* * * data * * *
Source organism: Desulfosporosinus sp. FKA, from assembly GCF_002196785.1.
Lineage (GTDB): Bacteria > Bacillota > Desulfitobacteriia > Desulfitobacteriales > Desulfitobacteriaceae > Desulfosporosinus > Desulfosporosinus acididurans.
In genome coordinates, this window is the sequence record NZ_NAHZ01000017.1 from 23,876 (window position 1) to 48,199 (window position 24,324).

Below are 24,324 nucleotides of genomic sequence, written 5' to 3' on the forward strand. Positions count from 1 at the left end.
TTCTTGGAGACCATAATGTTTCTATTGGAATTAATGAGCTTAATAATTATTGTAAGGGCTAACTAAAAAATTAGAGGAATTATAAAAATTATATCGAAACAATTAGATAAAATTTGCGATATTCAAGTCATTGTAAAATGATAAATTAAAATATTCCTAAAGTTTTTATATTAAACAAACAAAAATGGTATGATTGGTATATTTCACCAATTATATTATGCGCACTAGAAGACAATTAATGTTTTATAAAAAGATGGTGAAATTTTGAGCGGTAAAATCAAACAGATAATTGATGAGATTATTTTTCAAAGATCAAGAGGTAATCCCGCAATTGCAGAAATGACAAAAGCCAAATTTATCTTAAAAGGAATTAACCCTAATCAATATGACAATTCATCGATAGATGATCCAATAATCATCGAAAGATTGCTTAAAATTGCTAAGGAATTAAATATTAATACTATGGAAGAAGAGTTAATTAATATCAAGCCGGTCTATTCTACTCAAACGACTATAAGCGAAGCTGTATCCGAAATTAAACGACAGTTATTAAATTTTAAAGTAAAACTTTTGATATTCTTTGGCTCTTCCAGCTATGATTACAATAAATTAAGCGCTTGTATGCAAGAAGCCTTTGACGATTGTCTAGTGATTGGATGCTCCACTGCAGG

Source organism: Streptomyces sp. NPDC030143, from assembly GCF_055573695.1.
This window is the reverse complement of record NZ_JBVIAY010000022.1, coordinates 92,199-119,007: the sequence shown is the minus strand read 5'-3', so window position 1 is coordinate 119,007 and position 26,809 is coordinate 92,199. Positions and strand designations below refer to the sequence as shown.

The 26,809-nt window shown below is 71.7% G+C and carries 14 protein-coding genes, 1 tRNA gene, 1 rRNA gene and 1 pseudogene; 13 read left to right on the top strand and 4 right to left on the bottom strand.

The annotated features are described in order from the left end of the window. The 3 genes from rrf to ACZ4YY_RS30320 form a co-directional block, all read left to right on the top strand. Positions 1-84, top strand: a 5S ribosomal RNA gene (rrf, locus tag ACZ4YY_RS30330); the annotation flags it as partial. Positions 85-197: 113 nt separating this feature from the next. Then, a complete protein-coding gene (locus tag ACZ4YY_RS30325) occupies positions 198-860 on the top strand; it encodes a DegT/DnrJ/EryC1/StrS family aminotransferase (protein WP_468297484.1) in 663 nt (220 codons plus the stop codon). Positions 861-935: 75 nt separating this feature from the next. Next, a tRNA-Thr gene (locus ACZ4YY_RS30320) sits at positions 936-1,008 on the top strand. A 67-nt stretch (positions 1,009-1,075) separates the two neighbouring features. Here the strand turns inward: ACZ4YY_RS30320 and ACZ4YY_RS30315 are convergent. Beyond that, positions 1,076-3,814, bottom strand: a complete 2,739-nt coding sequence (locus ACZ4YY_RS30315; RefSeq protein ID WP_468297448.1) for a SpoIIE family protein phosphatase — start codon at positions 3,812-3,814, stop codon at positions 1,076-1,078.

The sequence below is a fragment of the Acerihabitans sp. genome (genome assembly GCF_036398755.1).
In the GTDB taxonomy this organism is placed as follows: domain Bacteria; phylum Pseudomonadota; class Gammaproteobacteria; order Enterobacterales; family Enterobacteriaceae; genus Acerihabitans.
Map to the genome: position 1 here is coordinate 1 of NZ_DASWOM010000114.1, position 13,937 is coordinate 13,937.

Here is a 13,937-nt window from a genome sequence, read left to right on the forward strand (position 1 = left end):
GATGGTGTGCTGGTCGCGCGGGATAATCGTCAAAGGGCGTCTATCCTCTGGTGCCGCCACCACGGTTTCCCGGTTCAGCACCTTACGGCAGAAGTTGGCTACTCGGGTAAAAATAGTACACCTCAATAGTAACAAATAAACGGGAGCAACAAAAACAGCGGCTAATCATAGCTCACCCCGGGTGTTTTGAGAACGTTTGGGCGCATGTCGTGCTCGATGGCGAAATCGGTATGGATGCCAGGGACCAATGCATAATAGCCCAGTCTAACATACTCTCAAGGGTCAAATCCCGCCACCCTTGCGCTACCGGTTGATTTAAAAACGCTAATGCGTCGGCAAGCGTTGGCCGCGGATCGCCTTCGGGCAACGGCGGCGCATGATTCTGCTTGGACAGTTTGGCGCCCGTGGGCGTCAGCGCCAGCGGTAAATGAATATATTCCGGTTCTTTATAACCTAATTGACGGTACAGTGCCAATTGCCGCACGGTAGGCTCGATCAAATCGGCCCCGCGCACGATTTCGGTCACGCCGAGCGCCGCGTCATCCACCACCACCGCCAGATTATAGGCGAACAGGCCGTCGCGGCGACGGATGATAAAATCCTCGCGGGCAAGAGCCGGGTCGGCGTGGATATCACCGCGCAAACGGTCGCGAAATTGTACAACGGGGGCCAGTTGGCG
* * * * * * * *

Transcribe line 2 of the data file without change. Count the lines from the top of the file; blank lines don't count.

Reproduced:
Lineage (GTDB): Bacteria > Bacillota > Desulfitobacteriia > Desulfitobacteriales > Desulfitobacteriaceae > Desulfosporosinus > Desulfosporosinus acididurans.